• Generation of the electron density file for graphical display
  • Evaluation of static, one-electron properties.
  • Electrostatic potential fit of atomic partial charges (CHELPG method with optional RESP restraints or charge constraints)

For closed and open shell SCF and DFT:

  • COSMO energies - the continuum solvation `COnductor-like Screening MOdel' of A. Klamt and G. Schüürmann to describe dielectric screening effects in solvents.

In addition, automatic interfaces are provided to

  • Python
  • the POLYRATE direct dynamics software

Relativistic effects

The following methods for including relativity in quantum chemistry calculations are available:

  • Spin-free and spin-orbit one-electron Douglas-Kroll and zeroth-order regular approximations (ZORA) are available for all quantum mechanical methods and their gradients.
  • Dyall's spin-free Modified Dirac Hamiltonian approximation is available for the Hartree-Fock method and its gradients.
  • One-electron spin-orbit effects can be included via spin-orbit potentials. This option is available for DFT and its gradients, but has to be run without symmetry.

Pseudopotential plane-wave electronic structure

Two modules are available to compute the energy, optimize the geometry, numerical second derivatives, and perform ab initio molecular dynamics using pseudopotential plane-wave DFT.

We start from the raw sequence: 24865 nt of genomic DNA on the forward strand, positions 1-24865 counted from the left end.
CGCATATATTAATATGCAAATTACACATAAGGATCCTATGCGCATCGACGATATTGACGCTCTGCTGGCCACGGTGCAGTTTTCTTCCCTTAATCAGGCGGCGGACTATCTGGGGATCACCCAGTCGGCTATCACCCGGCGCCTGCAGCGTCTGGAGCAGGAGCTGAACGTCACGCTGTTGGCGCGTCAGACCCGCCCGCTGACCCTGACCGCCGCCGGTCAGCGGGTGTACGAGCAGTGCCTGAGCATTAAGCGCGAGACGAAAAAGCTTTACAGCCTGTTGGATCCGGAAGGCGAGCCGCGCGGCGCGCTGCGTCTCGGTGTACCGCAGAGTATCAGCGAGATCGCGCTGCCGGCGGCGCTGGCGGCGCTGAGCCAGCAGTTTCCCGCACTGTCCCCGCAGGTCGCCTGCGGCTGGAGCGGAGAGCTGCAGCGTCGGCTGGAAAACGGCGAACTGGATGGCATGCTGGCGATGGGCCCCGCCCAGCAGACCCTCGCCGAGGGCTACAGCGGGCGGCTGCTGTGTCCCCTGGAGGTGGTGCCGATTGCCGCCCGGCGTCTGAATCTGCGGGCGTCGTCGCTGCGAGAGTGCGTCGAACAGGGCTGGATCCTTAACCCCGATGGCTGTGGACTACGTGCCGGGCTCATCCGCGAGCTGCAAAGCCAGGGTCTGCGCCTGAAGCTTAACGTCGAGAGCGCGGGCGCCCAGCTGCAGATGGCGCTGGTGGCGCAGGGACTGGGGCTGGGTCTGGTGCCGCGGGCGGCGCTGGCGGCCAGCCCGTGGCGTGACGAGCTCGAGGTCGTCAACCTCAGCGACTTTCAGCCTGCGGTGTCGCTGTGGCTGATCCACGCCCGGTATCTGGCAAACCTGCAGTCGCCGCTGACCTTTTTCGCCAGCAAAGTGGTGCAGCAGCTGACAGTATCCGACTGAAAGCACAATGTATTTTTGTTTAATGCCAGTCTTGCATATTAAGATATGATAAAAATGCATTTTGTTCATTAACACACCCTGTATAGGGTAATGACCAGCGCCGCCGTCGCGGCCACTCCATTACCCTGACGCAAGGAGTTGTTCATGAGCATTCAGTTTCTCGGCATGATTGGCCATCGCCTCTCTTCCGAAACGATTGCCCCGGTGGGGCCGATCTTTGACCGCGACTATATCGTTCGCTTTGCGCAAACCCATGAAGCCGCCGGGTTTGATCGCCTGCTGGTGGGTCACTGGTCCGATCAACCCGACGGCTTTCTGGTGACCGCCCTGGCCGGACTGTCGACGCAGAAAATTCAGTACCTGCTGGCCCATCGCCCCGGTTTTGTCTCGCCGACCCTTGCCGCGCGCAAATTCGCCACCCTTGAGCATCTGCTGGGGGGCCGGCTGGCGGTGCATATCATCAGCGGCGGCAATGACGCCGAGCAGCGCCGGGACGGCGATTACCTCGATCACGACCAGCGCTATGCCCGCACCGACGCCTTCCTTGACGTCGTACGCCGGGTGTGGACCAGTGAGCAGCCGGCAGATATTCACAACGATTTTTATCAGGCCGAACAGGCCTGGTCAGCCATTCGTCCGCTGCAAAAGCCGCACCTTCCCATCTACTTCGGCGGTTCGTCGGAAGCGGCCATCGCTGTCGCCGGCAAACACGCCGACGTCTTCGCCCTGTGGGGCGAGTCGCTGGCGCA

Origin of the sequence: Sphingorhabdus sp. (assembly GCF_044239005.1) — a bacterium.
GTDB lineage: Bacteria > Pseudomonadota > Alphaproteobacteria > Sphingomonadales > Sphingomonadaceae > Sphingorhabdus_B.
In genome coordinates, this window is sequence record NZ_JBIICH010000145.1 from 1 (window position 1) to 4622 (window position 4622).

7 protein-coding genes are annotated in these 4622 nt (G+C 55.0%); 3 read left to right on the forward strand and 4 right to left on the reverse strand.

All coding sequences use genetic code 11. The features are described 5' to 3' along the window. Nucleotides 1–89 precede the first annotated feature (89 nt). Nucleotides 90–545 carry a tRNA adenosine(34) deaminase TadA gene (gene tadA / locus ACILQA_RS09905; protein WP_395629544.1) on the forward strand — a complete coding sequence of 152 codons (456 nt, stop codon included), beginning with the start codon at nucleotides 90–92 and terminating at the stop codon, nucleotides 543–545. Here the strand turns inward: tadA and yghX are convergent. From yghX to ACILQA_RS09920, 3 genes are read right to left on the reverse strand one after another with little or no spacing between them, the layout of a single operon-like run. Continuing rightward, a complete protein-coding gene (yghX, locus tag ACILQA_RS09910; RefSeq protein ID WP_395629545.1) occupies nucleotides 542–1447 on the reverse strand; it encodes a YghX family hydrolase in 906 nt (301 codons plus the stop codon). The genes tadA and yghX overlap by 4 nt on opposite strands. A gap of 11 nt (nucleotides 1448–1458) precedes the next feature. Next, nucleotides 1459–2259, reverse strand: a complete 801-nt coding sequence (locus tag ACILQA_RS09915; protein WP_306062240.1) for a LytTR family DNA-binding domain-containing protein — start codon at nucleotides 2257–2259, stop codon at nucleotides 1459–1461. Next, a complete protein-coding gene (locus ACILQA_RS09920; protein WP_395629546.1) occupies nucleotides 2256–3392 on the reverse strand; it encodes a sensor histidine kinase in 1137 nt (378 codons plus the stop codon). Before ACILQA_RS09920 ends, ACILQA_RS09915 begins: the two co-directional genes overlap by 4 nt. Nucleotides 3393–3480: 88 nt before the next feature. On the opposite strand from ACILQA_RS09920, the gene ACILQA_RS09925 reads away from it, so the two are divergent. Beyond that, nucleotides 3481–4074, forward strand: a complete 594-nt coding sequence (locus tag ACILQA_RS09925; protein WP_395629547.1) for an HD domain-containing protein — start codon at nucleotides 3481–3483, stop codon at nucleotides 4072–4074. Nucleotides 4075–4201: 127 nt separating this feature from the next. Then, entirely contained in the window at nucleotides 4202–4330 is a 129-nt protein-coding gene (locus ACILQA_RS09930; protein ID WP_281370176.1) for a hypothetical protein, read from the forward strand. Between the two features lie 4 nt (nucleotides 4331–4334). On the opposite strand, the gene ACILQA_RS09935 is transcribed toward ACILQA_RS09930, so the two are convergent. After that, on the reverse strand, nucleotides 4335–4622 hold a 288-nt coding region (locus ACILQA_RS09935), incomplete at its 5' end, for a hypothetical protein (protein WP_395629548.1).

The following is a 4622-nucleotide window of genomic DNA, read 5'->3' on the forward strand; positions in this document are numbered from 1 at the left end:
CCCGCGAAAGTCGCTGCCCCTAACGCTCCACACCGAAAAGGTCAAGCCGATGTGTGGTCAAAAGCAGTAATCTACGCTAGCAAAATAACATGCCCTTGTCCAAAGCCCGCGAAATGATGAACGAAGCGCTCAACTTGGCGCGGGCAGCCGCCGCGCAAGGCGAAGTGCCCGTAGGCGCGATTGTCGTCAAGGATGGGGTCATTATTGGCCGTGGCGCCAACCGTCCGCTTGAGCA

• PSPW - (Pseudopotential plane-wave) A gamma point code for calculating molecules, liquids, crystals, and surfaces.
  • Band - A prototype band structure code for calculating crystals and surfaces with small band gaps (e.g. semi-conductors and metals)

With

  • Conjugate gradient and limited memory BFGS minimization
  • Car-Parrinello (extended Lagrangian dynamics)
  • Constant energy and constant temperature Car-Parrinello simulations
  • Fixed atoms in cartesian and SHAKE constraints in Car-Parrinello
  • Pseudopotential libraries
  • Hamann and Troullier-Martins norm-conserving pseudopotentials with optional semicore corrections
  • Automated wavefunction initial guess, now with LCAO
  • Vosko and PBE96 exchange-correlation potentials (spin-restricted and unrestricted)